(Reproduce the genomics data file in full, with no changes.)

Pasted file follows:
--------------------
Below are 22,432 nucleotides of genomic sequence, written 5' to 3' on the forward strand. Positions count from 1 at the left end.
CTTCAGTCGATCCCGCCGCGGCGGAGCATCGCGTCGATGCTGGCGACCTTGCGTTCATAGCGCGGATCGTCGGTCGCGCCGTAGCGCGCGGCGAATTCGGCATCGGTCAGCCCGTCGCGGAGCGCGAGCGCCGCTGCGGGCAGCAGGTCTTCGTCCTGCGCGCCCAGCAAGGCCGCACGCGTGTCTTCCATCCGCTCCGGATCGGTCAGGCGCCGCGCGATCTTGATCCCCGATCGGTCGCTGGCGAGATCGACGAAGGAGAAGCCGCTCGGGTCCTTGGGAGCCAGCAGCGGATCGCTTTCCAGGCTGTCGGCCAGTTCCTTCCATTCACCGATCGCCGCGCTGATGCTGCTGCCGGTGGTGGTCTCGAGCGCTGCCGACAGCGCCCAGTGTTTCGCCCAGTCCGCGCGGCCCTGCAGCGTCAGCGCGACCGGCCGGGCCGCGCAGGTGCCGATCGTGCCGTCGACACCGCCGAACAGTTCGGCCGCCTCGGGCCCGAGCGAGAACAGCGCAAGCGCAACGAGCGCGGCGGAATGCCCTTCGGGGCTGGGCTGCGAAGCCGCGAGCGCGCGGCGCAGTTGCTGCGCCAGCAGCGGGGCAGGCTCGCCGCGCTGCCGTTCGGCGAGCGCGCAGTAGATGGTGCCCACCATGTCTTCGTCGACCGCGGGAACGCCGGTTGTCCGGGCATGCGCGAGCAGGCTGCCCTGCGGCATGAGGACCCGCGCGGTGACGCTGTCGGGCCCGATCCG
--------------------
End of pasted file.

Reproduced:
Below are 22,432 nucleotides of genomic sequence, written 5' to 3' on the forward strand. Positions count from 1 at the left end.
CTTCAGTCGATCCCGCCGCGGCGGAGCATCGCGTCGATGCTGGCGACCTTGCGTTCATAGCGCGGATCGTCGGTCGCGCCGTAGCGCGCGGCGAATTCGGCATCGGTCAGCCCGTCGCGGAGCGCGAGCGCCGCTGCGGGCAGCAGGTCTTCGTCCTGCGCGCCCAGCAAGGCCGCACGCGTGTCTTCCATCCGCTCCGGATCGGTCAGGCGCCGCGCGATCTTGATCCCCGATCGGTCGCTGGCGAGATCGACGAAGGAGAAGCCGCTCGGGTCCTTGGGAGCCAGCAGCGGATCGCTTTCCAGGCTGTCGGCCAGTTCCTTCCATTCACCGATCGCCGCGCTGATGCTGCTGCCGGTGGTGGTCTCGAGCGCTGCCGACAGCGCCCAGTGTTTCGCCCAGTCCGCGCGGCCCTGCAGCGTCAGCGCGACCGGCCGGGCCGCGCAGGTGCCGATCGTGCCGTCGACACCGCCGAACAGTTCGGCCGCCTCGGGCCCGAGCGAGAACAGCGCAAGCGCAACGAGCGCGGCGGAATGCCCTTCGGGGCTGGGCTGCGAAGCCGCGAGCGCGCGGCGCAGTTGCTGCGCCAGCAGCGGGGCAGGCTCGCCGCGCTGCCGTTCGGCGAGCGCGCAGTAGATGGTGCCCACCATGTCTTCGTCGACCGCGGGAACGCCGGTTGTCCGGGCATGCGCGAGCAGGCTGCCCTGCGGCATGAGGACCCGCGCGGTGACGCTGTCGGGCCCGATCCG